3 ways users are leaking sensitive data now

Users are your best security asset, but sometimes their actions can make them your worst nightmare. Here are three recent cases that highlight the importance of an attentive and security-conscious user base. 

1. Sending private information

Not all data breaches are the result of phishing or advanced persistent threats. Carelessness can be just as devastating.

News accounts have recently uncovered an incident where an Australian employee sent passport information and visas for world leaders who attended the G20 Summit in Brisbane, Australia.

The error happened because the employee:

“failed to check that the autofill function in Microsoft Outlook had entered the correct person’s details into the email ‘To’ field. This led to the email being sent to the wrong person.”

Email nightmares are nothing new. Most everyone has been on the sending or receiving end of one of them.

The best piece of advice: Remind users that they should always take a few seconds to think carefully about the contents of an email before hitting send.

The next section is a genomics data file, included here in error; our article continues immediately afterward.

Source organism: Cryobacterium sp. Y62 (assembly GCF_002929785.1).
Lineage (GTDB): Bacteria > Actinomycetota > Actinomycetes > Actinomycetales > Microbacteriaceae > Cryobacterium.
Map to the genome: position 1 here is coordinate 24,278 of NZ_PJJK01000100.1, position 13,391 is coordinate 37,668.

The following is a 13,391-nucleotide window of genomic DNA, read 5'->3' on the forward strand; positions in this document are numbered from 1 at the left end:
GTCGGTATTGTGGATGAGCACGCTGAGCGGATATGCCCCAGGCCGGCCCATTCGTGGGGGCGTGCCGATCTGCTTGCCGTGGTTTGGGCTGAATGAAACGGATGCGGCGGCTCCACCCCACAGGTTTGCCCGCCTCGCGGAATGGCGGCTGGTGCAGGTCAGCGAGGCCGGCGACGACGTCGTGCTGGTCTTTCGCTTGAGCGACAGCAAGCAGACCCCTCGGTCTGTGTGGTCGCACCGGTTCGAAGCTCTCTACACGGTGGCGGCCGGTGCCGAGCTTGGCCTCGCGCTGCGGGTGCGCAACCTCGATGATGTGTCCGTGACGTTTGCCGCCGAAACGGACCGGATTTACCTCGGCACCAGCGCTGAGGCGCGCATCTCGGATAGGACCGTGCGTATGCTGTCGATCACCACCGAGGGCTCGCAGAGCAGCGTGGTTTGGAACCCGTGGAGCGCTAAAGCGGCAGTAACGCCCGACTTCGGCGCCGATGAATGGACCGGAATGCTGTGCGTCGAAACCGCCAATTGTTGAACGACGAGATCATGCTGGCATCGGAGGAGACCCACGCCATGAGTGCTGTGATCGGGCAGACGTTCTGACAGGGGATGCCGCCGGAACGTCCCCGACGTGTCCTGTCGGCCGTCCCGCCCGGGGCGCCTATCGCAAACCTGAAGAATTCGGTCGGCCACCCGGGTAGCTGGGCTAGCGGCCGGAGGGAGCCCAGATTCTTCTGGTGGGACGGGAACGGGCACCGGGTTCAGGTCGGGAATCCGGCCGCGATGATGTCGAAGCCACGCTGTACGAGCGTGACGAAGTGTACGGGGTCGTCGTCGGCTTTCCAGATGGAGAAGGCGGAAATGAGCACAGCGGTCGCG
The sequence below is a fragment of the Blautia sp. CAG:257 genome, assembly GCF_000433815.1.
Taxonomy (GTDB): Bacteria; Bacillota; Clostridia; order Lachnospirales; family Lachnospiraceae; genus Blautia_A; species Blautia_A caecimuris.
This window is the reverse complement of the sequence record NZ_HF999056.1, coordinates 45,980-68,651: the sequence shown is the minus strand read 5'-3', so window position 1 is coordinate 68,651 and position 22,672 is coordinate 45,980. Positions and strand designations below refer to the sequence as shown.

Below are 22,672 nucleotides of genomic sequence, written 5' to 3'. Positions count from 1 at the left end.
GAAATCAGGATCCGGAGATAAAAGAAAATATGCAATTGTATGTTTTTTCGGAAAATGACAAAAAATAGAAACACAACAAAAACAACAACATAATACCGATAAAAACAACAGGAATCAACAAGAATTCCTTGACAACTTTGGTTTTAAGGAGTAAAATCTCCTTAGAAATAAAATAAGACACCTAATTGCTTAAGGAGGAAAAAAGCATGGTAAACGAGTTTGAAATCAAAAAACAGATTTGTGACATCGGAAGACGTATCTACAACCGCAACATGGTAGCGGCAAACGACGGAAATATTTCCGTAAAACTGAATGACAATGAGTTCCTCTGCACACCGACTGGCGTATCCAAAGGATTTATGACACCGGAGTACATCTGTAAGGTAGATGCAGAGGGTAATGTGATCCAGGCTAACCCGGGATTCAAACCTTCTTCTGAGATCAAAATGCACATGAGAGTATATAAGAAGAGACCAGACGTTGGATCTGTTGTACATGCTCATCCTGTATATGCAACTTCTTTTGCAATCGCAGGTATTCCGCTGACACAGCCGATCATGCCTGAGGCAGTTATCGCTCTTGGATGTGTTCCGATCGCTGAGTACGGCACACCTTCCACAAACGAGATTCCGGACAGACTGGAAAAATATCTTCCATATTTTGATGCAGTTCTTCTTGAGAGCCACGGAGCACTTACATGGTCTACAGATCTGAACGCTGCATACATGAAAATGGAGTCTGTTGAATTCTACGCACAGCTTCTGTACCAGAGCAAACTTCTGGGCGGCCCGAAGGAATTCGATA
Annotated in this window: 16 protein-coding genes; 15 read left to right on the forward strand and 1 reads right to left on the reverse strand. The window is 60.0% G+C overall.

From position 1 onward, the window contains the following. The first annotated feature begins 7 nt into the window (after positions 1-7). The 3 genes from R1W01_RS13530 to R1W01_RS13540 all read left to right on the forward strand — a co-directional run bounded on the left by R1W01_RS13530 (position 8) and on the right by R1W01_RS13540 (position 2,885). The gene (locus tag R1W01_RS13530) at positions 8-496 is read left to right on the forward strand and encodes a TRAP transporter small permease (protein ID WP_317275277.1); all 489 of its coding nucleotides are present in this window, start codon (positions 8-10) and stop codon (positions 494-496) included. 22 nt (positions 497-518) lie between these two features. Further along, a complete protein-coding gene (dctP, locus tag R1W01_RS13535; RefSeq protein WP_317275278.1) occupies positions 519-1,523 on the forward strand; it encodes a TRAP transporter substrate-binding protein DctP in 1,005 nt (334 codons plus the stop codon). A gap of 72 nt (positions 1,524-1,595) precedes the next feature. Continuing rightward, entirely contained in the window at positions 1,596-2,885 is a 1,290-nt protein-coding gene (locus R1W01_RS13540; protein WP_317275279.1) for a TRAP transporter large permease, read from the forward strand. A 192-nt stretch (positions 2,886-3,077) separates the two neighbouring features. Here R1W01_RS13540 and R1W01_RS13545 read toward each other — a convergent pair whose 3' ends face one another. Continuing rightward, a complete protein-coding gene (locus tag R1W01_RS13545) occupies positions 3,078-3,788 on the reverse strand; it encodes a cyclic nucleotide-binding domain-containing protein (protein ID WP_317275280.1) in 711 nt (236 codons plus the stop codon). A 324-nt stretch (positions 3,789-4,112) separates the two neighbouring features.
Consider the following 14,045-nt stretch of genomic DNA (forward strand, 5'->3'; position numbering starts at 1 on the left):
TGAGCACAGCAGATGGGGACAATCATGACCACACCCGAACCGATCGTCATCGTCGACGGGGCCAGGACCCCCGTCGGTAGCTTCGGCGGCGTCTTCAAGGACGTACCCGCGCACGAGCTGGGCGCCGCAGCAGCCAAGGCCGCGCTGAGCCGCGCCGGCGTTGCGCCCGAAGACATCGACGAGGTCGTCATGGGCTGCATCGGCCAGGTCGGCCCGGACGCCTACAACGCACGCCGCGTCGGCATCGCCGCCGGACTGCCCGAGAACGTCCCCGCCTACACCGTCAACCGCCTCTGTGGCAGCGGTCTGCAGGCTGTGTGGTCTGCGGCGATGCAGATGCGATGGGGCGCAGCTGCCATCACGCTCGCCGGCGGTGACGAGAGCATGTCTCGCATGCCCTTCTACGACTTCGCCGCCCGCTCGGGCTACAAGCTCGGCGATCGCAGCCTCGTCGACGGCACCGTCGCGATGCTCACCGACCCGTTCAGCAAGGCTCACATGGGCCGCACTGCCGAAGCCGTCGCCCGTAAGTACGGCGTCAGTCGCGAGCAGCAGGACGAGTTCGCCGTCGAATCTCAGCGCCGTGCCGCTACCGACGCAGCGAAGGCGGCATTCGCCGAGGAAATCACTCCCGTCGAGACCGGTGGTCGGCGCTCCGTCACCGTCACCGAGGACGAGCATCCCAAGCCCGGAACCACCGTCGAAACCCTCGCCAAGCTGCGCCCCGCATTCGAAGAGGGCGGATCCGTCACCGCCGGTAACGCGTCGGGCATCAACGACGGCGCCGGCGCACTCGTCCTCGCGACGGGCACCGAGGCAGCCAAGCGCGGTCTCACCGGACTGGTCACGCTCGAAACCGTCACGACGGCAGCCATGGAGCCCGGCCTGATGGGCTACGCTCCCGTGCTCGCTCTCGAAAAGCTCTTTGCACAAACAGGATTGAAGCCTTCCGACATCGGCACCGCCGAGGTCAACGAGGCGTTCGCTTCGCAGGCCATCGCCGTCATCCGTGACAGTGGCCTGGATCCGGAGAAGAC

Barring that, make sure sensitive information that must be sent out over email is password-protected or encrypted first.

2. Not reading carefully

Premera and Anthem, two major healthcare organizations, were both breached in very similar ways, according to reports. One of them is basic in concept, but ingenious in execution.

In order to fool users who weren’t paying close enough attention, attackers allegedly:

  • sent emails from we11point.com (which resembles Anthem’s former wellpoint.com site) and prennera.com (which resembles the premera.com domain), and
  • set up fake websites that resembled the real ones to capture credentials.

This kind of attack wouldn’t slip by most users. But all it takes is one busy user who isn’t paying close enough attention to give the hackers everything they need.

3. Selling data to the highest bidder

Not all breaches are good users gone bad. According to recent reports, users value security so little they would sell their own passwords or work passwords for a profit – even if it’s as low as $150.

And it’s not always passwords that are up for sale. Sometimes users will do the heavy lifting for hackers, selling entire databases full of information on the black market.

Just know that monitoring users carefully is a must, no matter how much you trust them individually.

Ninety-nine percent plus are decent people: But those few who have privileged information and are willing to profit from it by illegal methods pose a huge threat.

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